Research Paper Volume 8, Issue 2 pp 245—259
Hexokinase is a key regulator of energy metabolism and ROS activity in insect lifespan extension
- 1 State Key Laboratory of Biocontrol, School of Life Sciences, Sun Yat-Sen University, Guangzhou 510006, China
received: October 5, 2015 ; accepted: January 15, 2016 ; published: February 7, 2016 ;https://doi.org/10.18632/aging.100885
How to Cite
Developmental arrest (diapause) is a ‘non-aging’ state that is similar to the Caenorhabditis elegans dauer stage and Drosophila lifespan extension. Diapause results in low metabolic activity and a profound extension of insect lifespan. Here, we cloned the Helicoverpa armigera Hexokinase (HK) gene, a gene that is critical for the developmental arrest of this species. HK expression and activity levels were significantly increased in nondiapause-destined pupae compared with those of diapause-destined pupae. Downregulation of HK activity reduced cell viability and delayed pupal development by reducing metabolic activity and increasing ROS activity, which suggests that HK is a key regulator of insect development. We then identified the transcription factors Har-CREB, -c-Myc, and -POU as specifically binding the Har-HK promoter and regulating its activity. Intriguingly, Har-POU and -c-Myc are specific transcription factors for HK expression, whereas Har-CREB is nonspecific. Furthermore, Har-POU and -c-Myc could respond to ecdysone, which is an upstream hormone. Therefore, low ecdysone levels in diapause-destined individuals lead to low Har-POU and -c-Myc expression levels, ultimately repressing Har-HK expression and inducing entry into diapause or lifespan extension.
Environmental conditions are not always suitable for growth and development; thus, to adapt to adverse environmental conditions, most insect species have evolved a special stage of developmental arrest called diapause. Diapause may occur during various developmental stages e.g., embryonic, larval, pupal or adult; however insects typically enter diapause only once during their life cycle. For example, upon short day length signaling, Helicoverpa armigera (cotton bollworm) pupae will enter diapause for months, which results in the extreme extension of their lifespan compared with their nondiapause counterparts that experience long day lengths . Diapause is a ‘non-aging’ state, similar to the Caenorhabditis elegans dauer stage  and Drosophila lifespan extension ; these stages exhibit the same low metabolic activity phenotype, which indicates that H. armigera is an excellent model for research aimed at understanding the mechanism underlying lifespan extension.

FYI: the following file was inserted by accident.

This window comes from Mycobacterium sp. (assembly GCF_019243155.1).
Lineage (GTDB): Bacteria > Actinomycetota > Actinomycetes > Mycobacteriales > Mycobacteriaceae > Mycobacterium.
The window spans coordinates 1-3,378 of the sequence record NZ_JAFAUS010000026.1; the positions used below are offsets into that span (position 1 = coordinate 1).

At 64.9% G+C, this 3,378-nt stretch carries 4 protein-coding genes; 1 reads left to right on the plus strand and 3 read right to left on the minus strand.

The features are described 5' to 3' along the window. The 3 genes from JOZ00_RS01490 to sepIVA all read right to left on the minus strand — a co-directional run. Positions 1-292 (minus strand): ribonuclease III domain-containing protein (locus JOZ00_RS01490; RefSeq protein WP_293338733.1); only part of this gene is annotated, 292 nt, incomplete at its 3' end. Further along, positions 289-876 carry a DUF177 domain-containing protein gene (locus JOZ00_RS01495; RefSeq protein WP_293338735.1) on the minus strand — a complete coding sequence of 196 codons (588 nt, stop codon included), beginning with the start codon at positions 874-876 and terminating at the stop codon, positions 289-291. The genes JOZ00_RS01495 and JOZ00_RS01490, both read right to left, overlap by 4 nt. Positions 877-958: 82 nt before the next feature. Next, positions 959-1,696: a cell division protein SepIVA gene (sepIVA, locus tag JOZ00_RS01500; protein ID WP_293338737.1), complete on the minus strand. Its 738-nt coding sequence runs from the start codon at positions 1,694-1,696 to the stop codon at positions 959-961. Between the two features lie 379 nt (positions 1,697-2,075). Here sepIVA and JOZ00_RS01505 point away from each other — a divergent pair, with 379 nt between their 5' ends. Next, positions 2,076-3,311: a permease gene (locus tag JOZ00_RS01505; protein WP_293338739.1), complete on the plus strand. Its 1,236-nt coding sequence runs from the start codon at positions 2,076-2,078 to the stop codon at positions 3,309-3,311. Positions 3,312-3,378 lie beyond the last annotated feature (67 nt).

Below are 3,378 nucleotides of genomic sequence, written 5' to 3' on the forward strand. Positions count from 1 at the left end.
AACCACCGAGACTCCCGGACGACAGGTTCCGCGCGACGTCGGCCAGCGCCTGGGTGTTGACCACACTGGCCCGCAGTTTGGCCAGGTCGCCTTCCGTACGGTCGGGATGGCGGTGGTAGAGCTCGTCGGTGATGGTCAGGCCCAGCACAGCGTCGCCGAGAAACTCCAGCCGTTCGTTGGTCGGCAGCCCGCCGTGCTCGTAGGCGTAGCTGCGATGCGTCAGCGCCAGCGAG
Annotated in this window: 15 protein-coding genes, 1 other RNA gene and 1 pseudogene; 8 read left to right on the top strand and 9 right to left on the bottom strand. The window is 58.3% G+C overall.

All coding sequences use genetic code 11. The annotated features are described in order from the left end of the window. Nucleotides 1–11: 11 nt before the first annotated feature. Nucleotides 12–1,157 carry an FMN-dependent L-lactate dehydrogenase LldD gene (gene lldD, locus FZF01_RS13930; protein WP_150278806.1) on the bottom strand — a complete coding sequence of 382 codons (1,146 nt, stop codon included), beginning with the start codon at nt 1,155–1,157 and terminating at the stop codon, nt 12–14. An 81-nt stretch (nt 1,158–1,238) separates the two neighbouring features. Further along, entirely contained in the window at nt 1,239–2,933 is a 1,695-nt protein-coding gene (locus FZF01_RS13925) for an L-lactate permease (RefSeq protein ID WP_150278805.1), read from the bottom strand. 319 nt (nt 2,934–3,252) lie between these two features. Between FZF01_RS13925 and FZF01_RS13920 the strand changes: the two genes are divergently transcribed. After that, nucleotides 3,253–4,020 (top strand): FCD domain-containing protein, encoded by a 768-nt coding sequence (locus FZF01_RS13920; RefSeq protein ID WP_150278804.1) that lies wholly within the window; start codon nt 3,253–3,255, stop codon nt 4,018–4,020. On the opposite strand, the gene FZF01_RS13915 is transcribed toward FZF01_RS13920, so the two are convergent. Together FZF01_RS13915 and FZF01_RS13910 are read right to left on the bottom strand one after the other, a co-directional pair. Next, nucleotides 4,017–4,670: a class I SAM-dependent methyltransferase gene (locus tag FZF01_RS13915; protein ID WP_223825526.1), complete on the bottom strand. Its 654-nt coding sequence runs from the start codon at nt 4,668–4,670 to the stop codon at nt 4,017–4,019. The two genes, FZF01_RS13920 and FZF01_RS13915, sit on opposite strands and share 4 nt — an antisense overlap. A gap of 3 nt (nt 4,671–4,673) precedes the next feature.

Previous studies have demonstrated that pupal diapause is caused by a halt in prothoracicotropic hormone (PTTH) release in the brain and the subsequent failure of the prothoracic glands to synthesize the steroidal hormone 20-hydroxyecdysone (20E) that is required for continuous development . Recently, Xu et al.  found that low 20E levels suppress fat body production of tricarboxylic acid (TCA) intermediates, and low levels of TCA intermediates in the hemolymph lead to low brain TCA cycle activity, i.e., low brain activity leads to pupal diapause entry. This result indicated that TCA cycle activity is a key point of control over brain metabolic activity; however, how TCA activity is regulated in the diapause brain is unclear.
Hexokinase (HK) (ATP: D-hexose-6-phospho-transferase, EC 18.104.22.168) converts glucose to glucose-6-phosphate and is the first rate-limiting enzyme in glycolysis. In most organisms, glucose is the most important HK substrate, and the resulting glucose-6-phosphate is then converted to pyruvate for use in the TCA cycle. HK plays a central role in regulating energy metabolism via the TCA cycle . Injection of a HK inhibitor, 2-Deoxy-glucose (DOG), delays H. armigera pupal development ; therefore, we speculate that HK may be a key factor in the regulation of energy metabolism in the H. armigera brain during pupal diapause.
To understand the molecular mechanism regulating pupal diapause in the brain, we cloned HK cDNA from H. armigera brains and investigated its expression in pupal brains of diapause- and non-diapause-destined individuals. HK expression and activity levels were significantly reduced in diapause-destined individuals, which indicates that HK is a critical factor in the reduction of metabolic activity for diapause initiation. Together, the downregulation of HK expression and activity could cause increased activity of reactive oxygen species (ROS), central regulators in lengthening lifespan, to induce diapause [6, 7]. Furthermore, we demonstrated that the POU, c-Myc, and cAMP responsive element-binding protein (CREB) transcription factors regulate HK transcription, and 20E can activate HK expression by activating these transcription factors. Therefore, HK plays a critical role in controlling energy metabolism and ROS activity in the brain for diapause or lifespan extension.